Power Supply 40v 2a

SgtWookie

Joined Jul 17, 2007
22,210
You're trying to control two motors using the same four I/O pins. That's not going to work very well.

You need independent control of both motors.
 

Thread Starter

xmen33

Joined Aug 27, 2011
20
i just put the two way in one simulation, just to show u the 3 way :)

so what about the best way to drive the motor , 1 or 2 or 3 or other way ?
 

SgtWookie

Joined Jul 17, 2007
22,210
None of the methods you've shown have any means of limiting the current through the stepper motors, save for turning the switches off.

You are going to need some method of sensing the current, and controlling it.
 

SgtWookie

Joined Jul 17, 2007
22,210
Yes.

You apparently are planning on using a power supply that is somewhere in the vicinity of 40v on motors that are rated for 3A; I've already calculated that 6.9v is the maximum voltage to apply if you are not going to use any form of current limiting. If you try to use several times the 6.9v with no current control, you will burn the motors up very quickly, or damage the power supply.
 

Thread Starter

xmen33

Joined Aug 27, 2011
20
is 6.9v the max volt the motor can handle ? " who u calculate it ? " , when i buy this motor , the Seller say to me that this motor can handle 3A max and 40V max .
so i suggest use 40v.
Now if i used 6.9V 9A power supply so i don't need current limiting controller ?
 

SgtWookie

Joined Jul 17, 2007
22,210
You can operate the motors on 6.9v without using a chopper circuit. However, you will not get the speed nor torque that you want.
 

SgtWookie

Joined Jul 17, 2007
22,210
As high as you can go without exceeding the 40v limit. However, this means that you have to use a chopper driver. I don't think that you understand how a chopper driver works.
 

Thread Starter

xmen33

Joined Aug 27, 2011
20
i found some resource about chopper circuit: "Current limiting is used when a stepping motor is driven
at a voltage that is higher than the motor’s rated
voltage. There are several advantages to driving a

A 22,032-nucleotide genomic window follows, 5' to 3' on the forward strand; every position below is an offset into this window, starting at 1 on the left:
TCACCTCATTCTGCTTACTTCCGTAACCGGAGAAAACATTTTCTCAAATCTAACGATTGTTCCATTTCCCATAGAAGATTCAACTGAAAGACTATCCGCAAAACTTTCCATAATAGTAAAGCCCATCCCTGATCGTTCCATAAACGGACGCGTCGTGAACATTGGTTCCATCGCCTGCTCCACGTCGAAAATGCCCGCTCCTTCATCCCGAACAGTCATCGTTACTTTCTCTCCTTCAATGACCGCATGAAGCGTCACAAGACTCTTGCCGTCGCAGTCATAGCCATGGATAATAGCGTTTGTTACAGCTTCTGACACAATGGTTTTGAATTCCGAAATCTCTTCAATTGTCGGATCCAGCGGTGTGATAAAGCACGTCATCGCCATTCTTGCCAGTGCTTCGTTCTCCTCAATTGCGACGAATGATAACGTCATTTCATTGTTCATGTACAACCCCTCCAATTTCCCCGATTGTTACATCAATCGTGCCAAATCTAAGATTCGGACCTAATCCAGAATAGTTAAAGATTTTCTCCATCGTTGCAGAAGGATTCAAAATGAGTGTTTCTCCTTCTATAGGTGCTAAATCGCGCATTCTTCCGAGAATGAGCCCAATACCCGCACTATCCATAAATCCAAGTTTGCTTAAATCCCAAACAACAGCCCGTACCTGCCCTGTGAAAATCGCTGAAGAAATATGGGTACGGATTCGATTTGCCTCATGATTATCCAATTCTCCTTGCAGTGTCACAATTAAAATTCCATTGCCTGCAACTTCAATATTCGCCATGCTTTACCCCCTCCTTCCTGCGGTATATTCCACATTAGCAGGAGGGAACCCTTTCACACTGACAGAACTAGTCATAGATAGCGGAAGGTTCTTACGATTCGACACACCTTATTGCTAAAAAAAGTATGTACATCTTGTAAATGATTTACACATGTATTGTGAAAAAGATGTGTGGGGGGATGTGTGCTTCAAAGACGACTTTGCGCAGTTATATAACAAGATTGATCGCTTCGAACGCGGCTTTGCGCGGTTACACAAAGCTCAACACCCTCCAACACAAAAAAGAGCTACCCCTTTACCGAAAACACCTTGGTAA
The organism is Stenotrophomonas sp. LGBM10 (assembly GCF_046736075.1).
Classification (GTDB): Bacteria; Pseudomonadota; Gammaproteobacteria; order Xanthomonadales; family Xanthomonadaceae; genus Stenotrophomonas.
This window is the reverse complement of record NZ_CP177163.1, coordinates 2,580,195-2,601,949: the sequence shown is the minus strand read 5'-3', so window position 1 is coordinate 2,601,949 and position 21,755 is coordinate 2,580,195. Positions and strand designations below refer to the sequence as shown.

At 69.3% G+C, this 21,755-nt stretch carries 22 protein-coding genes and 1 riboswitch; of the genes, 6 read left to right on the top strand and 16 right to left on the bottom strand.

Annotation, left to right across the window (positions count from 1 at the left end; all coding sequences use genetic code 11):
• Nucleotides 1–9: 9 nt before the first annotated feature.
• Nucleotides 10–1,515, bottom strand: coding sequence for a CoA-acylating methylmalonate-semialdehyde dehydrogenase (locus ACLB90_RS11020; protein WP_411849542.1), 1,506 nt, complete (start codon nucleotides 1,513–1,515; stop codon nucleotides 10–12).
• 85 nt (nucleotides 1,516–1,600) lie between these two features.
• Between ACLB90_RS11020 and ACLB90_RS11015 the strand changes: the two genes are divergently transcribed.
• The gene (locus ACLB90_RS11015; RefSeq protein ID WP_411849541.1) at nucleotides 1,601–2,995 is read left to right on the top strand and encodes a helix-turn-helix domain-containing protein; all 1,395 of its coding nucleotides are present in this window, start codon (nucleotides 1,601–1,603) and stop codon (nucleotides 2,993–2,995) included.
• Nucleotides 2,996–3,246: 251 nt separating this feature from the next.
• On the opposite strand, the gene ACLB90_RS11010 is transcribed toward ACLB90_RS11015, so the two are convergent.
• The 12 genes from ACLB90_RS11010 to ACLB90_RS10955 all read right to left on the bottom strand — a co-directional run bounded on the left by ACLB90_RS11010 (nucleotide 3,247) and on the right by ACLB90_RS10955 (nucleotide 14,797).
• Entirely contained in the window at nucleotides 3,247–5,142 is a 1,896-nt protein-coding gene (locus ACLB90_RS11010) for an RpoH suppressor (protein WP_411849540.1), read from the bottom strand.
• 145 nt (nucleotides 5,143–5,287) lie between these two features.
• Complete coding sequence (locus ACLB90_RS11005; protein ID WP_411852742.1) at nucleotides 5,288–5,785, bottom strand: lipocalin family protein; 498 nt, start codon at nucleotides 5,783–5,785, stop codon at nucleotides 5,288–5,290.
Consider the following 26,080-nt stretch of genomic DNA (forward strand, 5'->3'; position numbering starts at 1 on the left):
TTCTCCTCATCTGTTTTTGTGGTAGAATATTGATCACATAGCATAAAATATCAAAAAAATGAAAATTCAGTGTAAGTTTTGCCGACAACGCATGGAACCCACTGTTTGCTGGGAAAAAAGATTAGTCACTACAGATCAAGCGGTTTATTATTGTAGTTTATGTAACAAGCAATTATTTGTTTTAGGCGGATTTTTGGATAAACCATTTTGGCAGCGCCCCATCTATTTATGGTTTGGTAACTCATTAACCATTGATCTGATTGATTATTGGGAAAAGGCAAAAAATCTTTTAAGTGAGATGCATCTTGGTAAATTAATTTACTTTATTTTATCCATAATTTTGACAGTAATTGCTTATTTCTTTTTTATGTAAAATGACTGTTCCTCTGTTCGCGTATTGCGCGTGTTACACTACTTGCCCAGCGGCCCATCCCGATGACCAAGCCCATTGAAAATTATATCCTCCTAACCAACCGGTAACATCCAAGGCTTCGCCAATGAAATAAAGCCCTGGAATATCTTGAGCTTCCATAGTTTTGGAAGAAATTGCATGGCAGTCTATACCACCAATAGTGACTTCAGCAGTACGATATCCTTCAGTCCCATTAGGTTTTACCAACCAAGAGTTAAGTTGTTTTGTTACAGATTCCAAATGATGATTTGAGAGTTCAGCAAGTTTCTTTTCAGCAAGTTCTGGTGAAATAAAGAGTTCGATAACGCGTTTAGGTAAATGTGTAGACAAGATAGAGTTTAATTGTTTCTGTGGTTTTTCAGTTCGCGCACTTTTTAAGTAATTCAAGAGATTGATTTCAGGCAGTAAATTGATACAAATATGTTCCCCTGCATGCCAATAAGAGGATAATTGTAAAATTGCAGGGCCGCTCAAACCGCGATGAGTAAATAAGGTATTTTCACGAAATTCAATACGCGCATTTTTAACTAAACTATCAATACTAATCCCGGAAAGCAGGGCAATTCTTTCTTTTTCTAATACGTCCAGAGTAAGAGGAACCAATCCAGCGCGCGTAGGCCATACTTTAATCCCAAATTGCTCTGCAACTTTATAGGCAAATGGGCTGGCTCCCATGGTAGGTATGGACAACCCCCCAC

motor at high voltage, namely, the torque and speed
characteristics of the motor are improved. These
parameters are improved because the current in the
motor windings is more responsive to changes made
by the controller."
from http://ww1.microchip.com/downloads/en/AppNotes/00906a.pdf

and the circuit complicated , so if i used the first way " l298 "
http://dl.dropbox.com/u/2193931/p1.JPG
i can avoid using chopper circuit?
 
Last edited:

Thread Starter

xmen33

Joined Aug 27, 2011
20
i found some resource about chopper circuit: "Current limiting is used when a stepping motor is driven
at a voltage that is higher than the motor’s rated
voltage. There are several advantages to driving a
motor at high voltage, namely, the torque and speed
characteristics of the motor are improved. These
parameters are improved because the current in the
motor windings is more responsive to changes made
by the controller."
from http://ww1.microchip.com/downloads/en/AppNotes/00906a.pdf

and the circuit complicated , so if i used the first way " l298 "
http://dl.dropbox.com/u/2193931/p1.JPG
i can avoid using chopper circuit?
 

SgtWookie

Joined Jul 17, 2007
22,210
If you want to operate those motors with a supply voltage above 6.9v, you will have to use a current limiting circuit, and a chopper driver is the best way to do that.

If you don't mind losing torque and speed, you can go with the simple schematics of just the MOSFETs - but you'll need separate inputs for each motor.

The L298 by itself does not have any chopper driver controls in it; it needs the L297 to provide that function.

I'm sorry, but it's late and time for me to retire for the evening.
 

Thread Starter

xmen33

Joined Aug 27, 2011
20
ok, now i understand what u mean .
Thanks so much , now i will use l297 with l298 , 30- 40 v 9A power supply.
Thanks again :)
 
Top